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Surround sound systems, HDMI, take on it after messing with them

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Author Topic: Surround sound systems, HDMI, take on it after messing with them  (Read 82 times)

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« on: October 13, 2008, 02:17:41 pm »

In my my new condo, I have two "entertainment centers".

One is downstairs in the den, the other is in the bedroom.

For the den, I utilized my existing 37" flat panel set, but the surround receiver was apparently damaged in the small office fire I had several months ago (I was living above my office in an apartment), due to the arcing of the I went over to PC Richards after doing some research, planning to get a "surround system in a box" which includes everything...and the very knowlegable and patient salesman suggested I simply replace the receiver, rather than get a whole new system which included everything as well as a "wireless" module for the rear speakers (which still require wires run to the "module" that the rear speakers plug into).

I bought an Onkyo 505 receiver..the Onkyo line is quite extensive, with great quality and amazing sound..and the model I got, from last year, on clearance, is almost the same as the newest model which goes for close to $500...I paid $175. I hooked up my existing speakers, and then realized to calibrate the system with the included set up microphone which balances out speakers based on distance and size..I needed a total of 7 speakers. In summary, the system is relatively easy to set up, the sound quality is great, and the automated setup/balancing routine makes it a snap.

For the upstairs system, I purchased a 50" Plasma HDTV, and I decided to purchase a "surround sound system in a box" because the receiver includes the DVD and FM radio, so its only one component, sitting on the fireplace mantel rather than 2 or 3. Neater, cleaner, less space taken up..I hooked it up, along with the included speakers...but was disappointed at the sound quality and even more disappointed at the lack of "modes"..the Onkyo has about a dozen listening modes which changes which speakers do important thing for me is playing FM music through all 7 speakers, for a truly amazing surround effect...the boxed system only played it through the main speakers. I returned it after a day or two...and got another Onkyo...sure, I now need to use a separate DVD player, but I can stack them or get a small shelf unit. You cannot beat the's like night and day.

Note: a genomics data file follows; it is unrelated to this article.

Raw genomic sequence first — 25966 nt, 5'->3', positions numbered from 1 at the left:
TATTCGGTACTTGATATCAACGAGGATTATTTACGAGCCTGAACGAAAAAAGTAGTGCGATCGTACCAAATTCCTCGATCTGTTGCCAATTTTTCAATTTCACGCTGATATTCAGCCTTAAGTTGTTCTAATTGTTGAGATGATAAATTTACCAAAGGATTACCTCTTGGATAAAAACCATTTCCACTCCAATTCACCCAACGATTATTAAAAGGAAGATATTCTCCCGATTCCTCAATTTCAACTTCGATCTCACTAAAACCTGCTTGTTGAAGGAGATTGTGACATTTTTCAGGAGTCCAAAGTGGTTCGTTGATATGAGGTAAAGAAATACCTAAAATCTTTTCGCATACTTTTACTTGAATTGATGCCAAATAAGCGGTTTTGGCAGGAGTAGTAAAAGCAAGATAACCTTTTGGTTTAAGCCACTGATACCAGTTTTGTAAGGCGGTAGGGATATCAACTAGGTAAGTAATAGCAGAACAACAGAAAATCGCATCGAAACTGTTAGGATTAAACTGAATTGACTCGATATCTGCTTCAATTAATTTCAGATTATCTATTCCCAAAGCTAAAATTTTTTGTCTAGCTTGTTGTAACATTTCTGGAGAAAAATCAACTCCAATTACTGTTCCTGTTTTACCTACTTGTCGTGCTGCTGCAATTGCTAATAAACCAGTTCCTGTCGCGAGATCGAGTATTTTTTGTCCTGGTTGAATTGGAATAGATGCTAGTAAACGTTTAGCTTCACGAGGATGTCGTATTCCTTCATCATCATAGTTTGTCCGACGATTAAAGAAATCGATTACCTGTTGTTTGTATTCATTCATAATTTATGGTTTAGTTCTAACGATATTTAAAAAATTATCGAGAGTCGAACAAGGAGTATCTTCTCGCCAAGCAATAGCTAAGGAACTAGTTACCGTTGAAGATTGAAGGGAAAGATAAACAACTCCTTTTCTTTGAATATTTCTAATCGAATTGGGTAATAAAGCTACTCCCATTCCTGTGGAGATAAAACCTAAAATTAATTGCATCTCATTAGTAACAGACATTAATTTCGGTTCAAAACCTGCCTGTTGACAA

A funny thing..when I returned the boxed system, I realized that my favorite **** DVD was still inside the DVD player. I went back to PC Richards, found the salesman, and explained my predicament. He chuckled and said the unit is somewhere in the store, he would find it after he was done with his customer...I walked around and found it in the pile with the rest of the unsold units on the showroom floor. I opened the box, took out the receiver, plugged it into an outlet where the display units were, and popped open the tray. There was my DVD! LOL..if I didnt get it back, the next guy and maybe his kids, would have been rather surprised...

A word about cannot appreciate the video quality of a High Definition TV; nor will you get Dolby Surround Sound, if your TV and Surround receiver are connected to your Cable receiver or Satellite Box with regular coax cable or even the RCA style AV cords. You must connect use either Red/Green/Blue Component cable PLUS the audio through preferrably a digital/optical cable, OR an HDMI cable which does both video and audio, better than any other method. Most TVs and surround receivers and DVD players have an HDMI hookup or at least the component cable output (which is a close second to HDMI). Any TV or DVD or receiver that has only the RCA audio/video outputs should be used as a doorstop. Nowadays, the stuff is too inexpensive, and the technology and visual/audio effect so good, that its pointless to use the old stuff.

The satellite installers used regular coax when they set me up in my new condo...I wonder how many people are watching standard definition TVon their High Definition sets and listening to non surround sound because of cabling issues.

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